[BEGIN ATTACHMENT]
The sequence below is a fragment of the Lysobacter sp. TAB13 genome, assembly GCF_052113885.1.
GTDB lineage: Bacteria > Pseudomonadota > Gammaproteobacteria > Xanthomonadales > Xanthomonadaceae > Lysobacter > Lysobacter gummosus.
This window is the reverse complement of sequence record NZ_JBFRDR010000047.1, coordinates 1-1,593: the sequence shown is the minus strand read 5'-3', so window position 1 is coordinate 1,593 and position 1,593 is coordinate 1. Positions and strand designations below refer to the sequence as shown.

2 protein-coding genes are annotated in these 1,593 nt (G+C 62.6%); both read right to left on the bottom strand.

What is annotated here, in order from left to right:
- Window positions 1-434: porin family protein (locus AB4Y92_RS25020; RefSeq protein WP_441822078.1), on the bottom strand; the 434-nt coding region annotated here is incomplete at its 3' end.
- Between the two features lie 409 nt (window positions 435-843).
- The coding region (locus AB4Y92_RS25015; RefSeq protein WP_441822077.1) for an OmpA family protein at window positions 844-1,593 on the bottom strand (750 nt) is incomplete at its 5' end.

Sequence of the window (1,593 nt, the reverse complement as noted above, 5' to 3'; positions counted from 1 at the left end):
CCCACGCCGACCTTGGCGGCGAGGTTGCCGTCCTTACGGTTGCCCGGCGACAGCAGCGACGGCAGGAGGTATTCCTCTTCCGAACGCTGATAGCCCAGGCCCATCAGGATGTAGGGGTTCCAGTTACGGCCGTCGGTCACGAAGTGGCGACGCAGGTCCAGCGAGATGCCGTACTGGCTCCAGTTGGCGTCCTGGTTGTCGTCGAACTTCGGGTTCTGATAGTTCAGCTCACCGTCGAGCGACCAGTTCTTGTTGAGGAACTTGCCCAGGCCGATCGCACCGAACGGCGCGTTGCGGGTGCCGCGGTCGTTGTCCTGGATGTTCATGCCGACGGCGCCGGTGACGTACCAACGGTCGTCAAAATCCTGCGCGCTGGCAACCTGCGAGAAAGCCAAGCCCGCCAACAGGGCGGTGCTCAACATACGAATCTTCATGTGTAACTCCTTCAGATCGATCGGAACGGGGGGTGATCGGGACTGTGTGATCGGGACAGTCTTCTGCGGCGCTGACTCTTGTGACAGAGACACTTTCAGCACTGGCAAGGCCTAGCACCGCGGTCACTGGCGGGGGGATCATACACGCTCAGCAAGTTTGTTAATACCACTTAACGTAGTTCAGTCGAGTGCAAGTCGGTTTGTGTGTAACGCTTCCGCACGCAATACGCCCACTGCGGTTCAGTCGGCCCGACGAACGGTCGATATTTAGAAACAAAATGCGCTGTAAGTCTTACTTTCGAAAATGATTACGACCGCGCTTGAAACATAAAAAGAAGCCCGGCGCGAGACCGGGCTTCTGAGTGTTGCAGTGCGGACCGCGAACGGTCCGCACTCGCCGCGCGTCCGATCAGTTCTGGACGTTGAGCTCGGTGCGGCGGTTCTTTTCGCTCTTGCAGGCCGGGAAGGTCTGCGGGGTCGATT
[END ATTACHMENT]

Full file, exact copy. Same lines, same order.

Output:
The sequence below is a fragment of the Lysobacter sp. TAB13 genome, assembly GCF_052113885.1.
GTDB lineage: Bacteria > Pseudomonadota > Gammaproteobacteria > Xanthomonadales > Xanthomonadaceae > Lysobacter > Lysobacter gummosus.
This window is the reverse complement of sequence record NZ_JBFRDR010000047.1, coordinates 1-1,593: the sequence shown is the minus strand read 5'-3', so window position 1 is coordinate 1,593 and position 1,593 is coordinate 1. Positions and strand designations below refer to the sequence as shown.

2 protein-coding genes are annotated in these 1,593 nt (G+C 62.6%); both read right to left on the bottom strand.

What is annotated here, in order from left to right:
- Window positions 1-434: porin family protein (locus AB4Y92_RS25020; RefSeq protein WP_441822078.1), on the bottom strand; the 434-nt coding region annotated here is incomplete at its 3' end.
- Between the two features lie 409 nt (window positions 435-843).
- The coding region (locus AB4Y92_RS25015; RefSeq protein WP_441822077.1) for an OmpA family protein at window positions 844-1,593 on the bottom strand (750 nt) is incomplete at its 5' end.

Sequence of the window (1,593 nt, the reverse complement as noted above, 5' to 3'; positions counted from 1 at the left end):
CCCACGCCGACCTTGGCGGCGAGGTTGCCGTCCTTACGGTTGCCCGGCGACAGCAGCGACGGCAGGAGGTATTCCTCTTCCGAACGCTGATAGCCCAGGCCCATCAGGATGTAGGGGTTCCAGTTACGGCCGTCGGTCACGAAGTGGCGACGCAGGTCCAGCGAGATGCCGTACTGGCTCCAGTTGGCGTCCTGGTTGTCGTCGAACTTCGGGTTCTGATAGTTCAGCTCACCGTCGAGCGACCAGTTCTTGTTGAGGAACTTGCCCAGGCCGATCGCACCGAACGGCGCGTTGCGGGTGCCGCGGTCGTTGTCCTGGATGTTCATGCCGACGGCGCCGGTGACGTACCAACGGTCGTCAAAATCCTGCGCGCTGGCAACCTGCGAGAAAGCCAAGCCCGCCAACAGGGCGGTGCTCAACATACGAATCTTCATGTGTAACTCCTTCAGATCGATCGGAACGGGGGGTGATCGGGACTGTGTGATCGGGACAGTCTTCTGCGGCGCTGACTCTTGTGACAGAGACACTTTCAGCACTGGCAAGGCCTAGCACCGCGGTCACTGGCGGGGGGATCATACACGCTCAGCAAGTTTGTTAATACCACTTAACGTAGTTCAGTCGAGTGCAAGTCGGTTTGTGTGTAACGCTTCCGCACGCAATACGCCCACTGCGGTTCAGTCGGCCCGACGAACGGTCGATATTTAGAAACAAAATGCGCTGTAAGTCTTACTTTCGAAAATGATTACGACCGCGCTTGAAACATAAAAAGAAGCCCGGCGCGAGACCGGGCTTCTGAGTGTTGCAGTGCGGACCGCGAACGGTCCGCACTCGCCGCGCGTCCGATCAGTTCTGGACGTTGAGCTCGGTGCGGCGGTTCTTTTCGCTCTTGCAGGCCGGGAAGGTCTGCGGGGTCGATT